Coumarin derivatives are the anticoagulants most widely used in the United States. These agents are relatively contraindicated during pregnancy, and the use of these drugs in breast-feeding women remains controversial. Much of the confusion regarding the passage of these agents into breast milk might stem from the fact that different agents possess significantly different chemical properties. A review of the chemical structure of different coumarin derivatives, as well as available clinical evidence, suggests that warfarin sodium is not excreted into breast milk, and can be safely given to women requiring therapeutic anticoagulation postpartum. For the rare patient who cannot tolerate warfarin sodium, the use of dicumarol, rather than anisindione, is preferred.
Coumarin derivatives (and the related inandione derivatives) currently are the most widely used agents for chronic anticoagulation in nonpregnant patients. Dicumarol was initially identified in 1939 as the bioactive agent in fermented sweet clover, which caused hemorrhage in cattle.1 In 1948, warfarin, a more potent synthetic congener of dicumarol was developed under the auspices of the Wisconsin Alumni Research Foundation (hence the acronym WARF) as a rodenticide. However, this agent was not used clinically until after 1951, following treatment of a Korean War army inductee who had attempted suicide with the rodenticide warfarin and the ensuing observation of the potential nonlethal use of this agent as an anticoagulant.2
The hazards of coumarin derivatives during pregnancy are well known; such agents are among the most potentially fetotoxic drugs available for general clinical use today. Use during the first trimester results in up to a 10–25% incidence of fetal warfarin syndrome, and exposure of the fetus at later stages of gestation might give rise to varying degrees of fetal cerebral hemorrhage, with subsequent scarring and neurologic abnormalities.3,4 Although the exact incidence of the latter complication is debated, it has been estimated that as many as 5% of infants exposed to these agents after the first trimester will be affected in this manner.4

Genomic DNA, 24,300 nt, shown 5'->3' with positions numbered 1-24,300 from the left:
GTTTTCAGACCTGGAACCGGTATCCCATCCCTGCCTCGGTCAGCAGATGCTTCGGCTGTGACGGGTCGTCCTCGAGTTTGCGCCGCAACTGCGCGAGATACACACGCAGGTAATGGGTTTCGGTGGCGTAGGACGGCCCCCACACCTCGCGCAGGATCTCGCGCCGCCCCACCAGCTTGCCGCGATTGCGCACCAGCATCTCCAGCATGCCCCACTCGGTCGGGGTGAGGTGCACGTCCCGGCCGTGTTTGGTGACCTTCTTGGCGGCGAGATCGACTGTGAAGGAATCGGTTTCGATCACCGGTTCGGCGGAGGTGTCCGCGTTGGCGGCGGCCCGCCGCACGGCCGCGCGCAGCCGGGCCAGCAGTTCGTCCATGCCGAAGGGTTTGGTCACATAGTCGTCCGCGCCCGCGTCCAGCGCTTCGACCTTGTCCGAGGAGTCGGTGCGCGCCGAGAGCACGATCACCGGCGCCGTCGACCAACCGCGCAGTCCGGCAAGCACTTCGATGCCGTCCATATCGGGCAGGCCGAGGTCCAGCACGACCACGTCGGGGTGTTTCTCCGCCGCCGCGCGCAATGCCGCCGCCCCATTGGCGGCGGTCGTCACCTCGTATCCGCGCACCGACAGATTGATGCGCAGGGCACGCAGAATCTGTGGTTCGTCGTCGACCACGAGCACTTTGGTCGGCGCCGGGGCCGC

Despite a paucity of data suggesting harmful effects of the most commonly available coumarin derivatives to breast-feeding infants, many obstetricians remain reluctant to prescribe these drugs to breast-feeding mothers. Indeed, the most recent edition of a widely read obstetric text describes the use of warfarin by breast-feeding mothers as controversial.5 These concerns might represent, in part, extrapolations from the known harmful effects of such agents on the fetus during pregnancy, as well as confusion regarding the widely disparate effects of various coumarin derivatives, some of which are no longer available for clinical use in the United States.
The purpose of this review is to summarize the known effects of maternally administered coumarin and inandione derivatives on breast-feeding infants. Variations in biologic effects might be related to readily identifiable differences in chemical structure.